British scientists make ‘revolutionary’ potential breakthrough in breast cancer treatment

Scientists are reported to have made a “revolutionary” potential breakthrough in the ongoing struggle to find effective treatments for breast cancer.

Researchers have discovered a rare variant of a protein found in human cells, known as RAC1B, that experts say may play a key role in making cancer cells resistant to treatment.

Researchers at the University of Manchester believe that by targeting this protein, RAC1B, they could “significantly increase” the effectiveness of the treatment, because when this protein variant was not present in the tests, tumors did not form or cause harm to organs.

Dr Ahmet Ukar, a breast cancer research fellow at the University of Manchester, said: “For the first time, our study has shown that without RAC1B, breast cancer stem cells cannot form tumors and become more vulnerable to chemotherapy, making the treatment even more effective. Positively, RAC1B is not needed for healthy cells, so targeting RAC1B with new cancer treatments is unlikely to have major side effects.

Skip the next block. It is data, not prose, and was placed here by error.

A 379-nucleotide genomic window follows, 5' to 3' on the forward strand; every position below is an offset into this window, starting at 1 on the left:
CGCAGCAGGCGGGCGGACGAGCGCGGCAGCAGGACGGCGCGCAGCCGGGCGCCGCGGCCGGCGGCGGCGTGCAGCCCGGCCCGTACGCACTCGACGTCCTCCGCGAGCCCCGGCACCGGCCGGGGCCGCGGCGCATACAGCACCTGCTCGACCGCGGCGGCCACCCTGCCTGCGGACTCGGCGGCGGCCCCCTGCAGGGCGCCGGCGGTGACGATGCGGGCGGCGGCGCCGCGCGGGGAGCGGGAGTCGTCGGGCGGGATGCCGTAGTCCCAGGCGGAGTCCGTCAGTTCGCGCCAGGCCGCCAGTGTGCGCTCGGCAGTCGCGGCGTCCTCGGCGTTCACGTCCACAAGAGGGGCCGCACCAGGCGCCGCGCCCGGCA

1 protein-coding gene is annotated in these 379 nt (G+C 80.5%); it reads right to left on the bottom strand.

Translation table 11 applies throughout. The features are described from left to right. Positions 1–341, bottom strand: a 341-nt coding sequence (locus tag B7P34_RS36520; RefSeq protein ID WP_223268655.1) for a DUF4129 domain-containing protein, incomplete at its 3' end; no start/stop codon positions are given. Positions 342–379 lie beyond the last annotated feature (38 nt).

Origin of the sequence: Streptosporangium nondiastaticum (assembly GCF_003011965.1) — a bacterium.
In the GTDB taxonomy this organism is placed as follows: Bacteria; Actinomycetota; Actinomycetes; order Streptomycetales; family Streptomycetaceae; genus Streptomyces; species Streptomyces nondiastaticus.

“We hope that further research will help translate these findings into targeted therapies for breast cancer patients.”

In an experiment to demonstrate the effectiveness of a treatment without RAC1B, scientists transplanted breast cancer cells into mice, according to the Manchester Evening News. They found that cells lacking the protein variant did not develop any visible tumors after 100 days.

In addition, breast cancer cells grown in the lab without the protein variant did not recover after being created with doxorubicin, a common chemotherapy drug. However, according to the researchers, cells with the protein variant present returned quickly and reliably after treatment was stopped.

They also found that in the absence of this protein variant, tumors do not form and do not have harmful effects on organs.

Dr. Simon Vincent, Director of Research, Support and Influence at Breast Cancer Now, said: “It is amazing that a previously overlooked total protein variant could hold the key to changing the way breast cancer is treated. Early-stage discoveries like this can help provide the building blocks for future breakthroughs leading to new and effective treatments for the 55,000 women and 370 men who are diagnosed with breast cancer each year in the UK.”

The results are published in the oncology journal Oncogene.

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